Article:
Scarborough woman laments loss of beloved garden
"My garden is dying", beseeched Muriel Moore as I walked up the driveway of her tidy bungalow in Scarborough to meet her. She had reached out to The Urban Observer after repeated calls to her city councillor went unanswered. "Isn't there anything that can be done?"
"It's too late Mum" said her daughter joining us on the front porch. Introducing herself, Sylvia sighed and said "Mum had the prettiest garden. After Dad died she poured her heart and soul into tending to her flowers. I think it's what's kept her going. "When this monstrosity went in" gesturing at the newly built home next door, "everything changed."
We proceeded around the back. It was almost eleven o'clock on a beautiful, sunny, early summer morning. Instantly we were cast in complete shadow. A massive wall of beige stucco seemingly inches from the
Muriel Moore's bungalow dwarfed by new house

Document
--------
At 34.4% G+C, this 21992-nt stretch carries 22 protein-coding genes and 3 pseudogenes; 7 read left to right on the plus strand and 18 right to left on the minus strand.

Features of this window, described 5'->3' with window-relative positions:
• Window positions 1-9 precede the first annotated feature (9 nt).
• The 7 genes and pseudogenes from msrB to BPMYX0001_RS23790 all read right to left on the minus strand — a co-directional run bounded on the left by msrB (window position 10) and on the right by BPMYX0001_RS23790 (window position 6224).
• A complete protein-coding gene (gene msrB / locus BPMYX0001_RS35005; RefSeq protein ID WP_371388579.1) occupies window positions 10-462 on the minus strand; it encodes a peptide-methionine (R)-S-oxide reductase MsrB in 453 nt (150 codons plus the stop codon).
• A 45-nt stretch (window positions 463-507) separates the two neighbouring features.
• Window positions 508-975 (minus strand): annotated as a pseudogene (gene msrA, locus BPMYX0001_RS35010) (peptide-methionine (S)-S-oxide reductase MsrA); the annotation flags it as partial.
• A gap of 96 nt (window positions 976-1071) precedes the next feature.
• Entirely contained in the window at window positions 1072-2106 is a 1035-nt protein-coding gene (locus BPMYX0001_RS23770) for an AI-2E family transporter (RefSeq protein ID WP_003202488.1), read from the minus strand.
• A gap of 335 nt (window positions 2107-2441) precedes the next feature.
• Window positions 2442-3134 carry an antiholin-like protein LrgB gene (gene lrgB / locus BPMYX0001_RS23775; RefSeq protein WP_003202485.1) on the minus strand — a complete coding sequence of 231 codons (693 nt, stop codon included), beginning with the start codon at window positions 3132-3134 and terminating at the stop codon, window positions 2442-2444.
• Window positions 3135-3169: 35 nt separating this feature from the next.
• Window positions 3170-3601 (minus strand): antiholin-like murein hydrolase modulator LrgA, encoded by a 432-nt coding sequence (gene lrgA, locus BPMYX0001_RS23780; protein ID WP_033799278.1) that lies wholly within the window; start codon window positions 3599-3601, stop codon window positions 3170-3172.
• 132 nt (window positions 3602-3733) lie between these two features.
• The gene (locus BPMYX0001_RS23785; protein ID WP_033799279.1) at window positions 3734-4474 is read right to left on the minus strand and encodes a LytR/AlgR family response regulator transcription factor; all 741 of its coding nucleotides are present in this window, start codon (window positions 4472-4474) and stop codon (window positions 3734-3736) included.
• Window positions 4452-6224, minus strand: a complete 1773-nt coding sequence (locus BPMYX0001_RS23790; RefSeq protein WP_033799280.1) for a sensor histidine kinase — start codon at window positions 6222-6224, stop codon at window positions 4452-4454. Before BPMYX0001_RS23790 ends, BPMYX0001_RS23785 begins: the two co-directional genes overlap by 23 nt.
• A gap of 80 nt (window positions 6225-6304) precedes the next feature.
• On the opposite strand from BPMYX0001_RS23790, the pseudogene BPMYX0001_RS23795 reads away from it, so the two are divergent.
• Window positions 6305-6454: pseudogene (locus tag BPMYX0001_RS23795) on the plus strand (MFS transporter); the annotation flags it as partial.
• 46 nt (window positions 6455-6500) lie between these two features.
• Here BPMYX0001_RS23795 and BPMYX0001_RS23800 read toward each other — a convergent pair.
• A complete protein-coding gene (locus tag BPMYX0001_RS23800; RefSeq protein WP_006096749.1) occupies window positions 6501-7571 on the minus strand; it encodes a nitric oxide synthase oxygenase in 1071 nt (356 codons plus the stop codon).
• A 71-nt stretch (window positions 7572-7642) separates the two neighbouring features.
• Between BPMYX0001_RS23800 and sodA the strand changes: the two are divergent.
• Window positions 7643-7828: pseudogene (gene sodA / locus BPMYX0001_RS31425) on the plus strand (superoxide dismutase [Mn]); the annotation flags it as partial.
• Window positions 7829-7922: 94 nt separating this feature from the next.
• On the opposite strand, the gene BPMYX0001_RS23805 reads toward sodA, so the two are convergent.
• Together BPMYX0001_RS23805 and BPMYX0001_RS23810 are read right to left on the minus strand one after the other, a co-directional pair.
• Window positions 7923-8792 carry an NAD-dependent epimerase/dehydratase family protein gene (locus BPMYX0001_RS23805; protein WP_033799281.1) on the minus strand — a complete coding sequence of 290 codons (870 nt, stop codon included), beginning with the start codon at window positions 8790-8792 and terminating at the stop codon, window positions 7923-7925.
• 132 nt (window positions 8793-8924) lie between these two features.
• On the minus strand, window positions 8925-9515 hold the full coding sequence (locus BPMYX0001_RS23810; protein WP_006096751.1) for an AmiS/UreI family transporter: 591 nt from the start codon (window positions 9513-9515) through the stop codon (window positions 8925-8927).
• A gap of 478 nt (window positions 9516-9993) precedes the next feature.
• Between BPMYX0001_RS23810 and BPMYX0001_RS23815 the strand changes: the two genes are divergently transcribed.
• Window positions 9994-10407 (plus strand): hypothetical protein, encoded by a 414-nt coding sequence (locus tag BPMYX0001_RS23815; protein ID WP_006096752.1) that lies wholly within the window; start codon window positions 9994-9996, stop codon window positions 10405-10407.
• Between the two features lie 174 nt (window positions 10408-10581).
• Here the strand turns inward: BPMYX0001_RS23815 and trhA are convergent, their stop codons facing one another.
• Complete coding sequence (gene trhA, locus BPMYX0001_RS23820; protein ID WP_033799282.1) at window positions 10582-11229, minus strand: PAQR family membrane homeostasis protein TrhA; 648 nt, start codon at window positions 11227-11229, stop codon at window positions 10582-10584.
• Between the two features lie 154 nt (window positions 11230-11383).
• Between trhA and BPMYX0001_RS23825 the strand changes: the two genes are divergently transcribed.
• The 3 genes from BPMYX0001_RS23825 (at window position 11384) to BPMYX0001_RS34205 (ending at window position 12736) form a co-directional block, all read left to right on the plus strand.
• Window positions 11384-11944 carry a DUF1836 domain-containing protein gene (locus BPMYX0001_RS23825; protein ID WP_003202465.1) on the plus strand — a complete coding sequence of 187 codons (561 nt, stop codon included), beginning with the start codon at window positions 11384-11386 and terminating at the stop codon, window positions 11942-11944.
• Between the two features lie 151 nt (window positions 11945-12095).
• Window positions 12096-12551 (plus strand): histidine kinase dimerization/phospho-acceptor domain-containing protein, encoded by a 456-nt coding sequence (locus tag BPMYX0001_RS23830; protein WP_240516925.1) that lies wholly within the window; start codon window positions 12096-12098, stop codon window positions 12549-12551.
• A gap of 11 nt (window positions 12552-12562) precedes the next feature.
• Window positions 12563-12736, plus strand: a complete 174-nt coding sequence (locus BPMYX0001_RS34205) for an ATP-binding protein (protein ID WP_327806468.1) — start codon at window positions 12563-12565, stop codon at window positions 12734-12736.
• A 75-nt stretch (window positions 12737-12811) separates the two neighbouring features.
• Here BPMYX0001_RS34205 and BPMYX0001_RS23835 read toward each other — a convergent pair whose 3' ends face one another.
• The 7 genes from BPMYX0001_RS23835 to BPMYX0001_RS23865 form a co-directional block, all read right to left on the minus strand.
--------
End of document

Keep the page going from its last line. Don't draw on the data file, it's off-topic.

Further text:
property line loomed over Muriel's backyard. "Mum used to sit out here in the mornings with her tea and the Toronto Star", Sylvia said. "She'd putter away in the garden for hours. It was her favourite time of the day." Muriel looked at me and said "This house took away my sunlight. It took away my privacy. I can't bear to come out here anymore."
Muriel had fought the proposal for the new house obtaining letters from some of her longtime neighbours (at least the few who remained) who were also upset about how their neighbourhood was changing. She spoke impassionedly at the Committee of Adjustment hearing at the Scarborough Civic Centre. She lost there, but undeterred she appealed the decision at the Local Planning Appeal Tribunal (LPAT). In the end though, all her arguments against the requested variances for lot line setbacks and height restrictions were refused. Soon after, construction began.
Back in the driveway Sylvia pulled me aside. "Look, I know there's nothing you can do, but thanks for coming out anyway. Mum just needed someone to see this from her perspective, someone to hear her out."
As I reached my car a white van pulled up and stopped behind me. A young man hopped out and proceeded to install a FOR SALE sign on the front lawn of the bungalow next door to Muriel's house.
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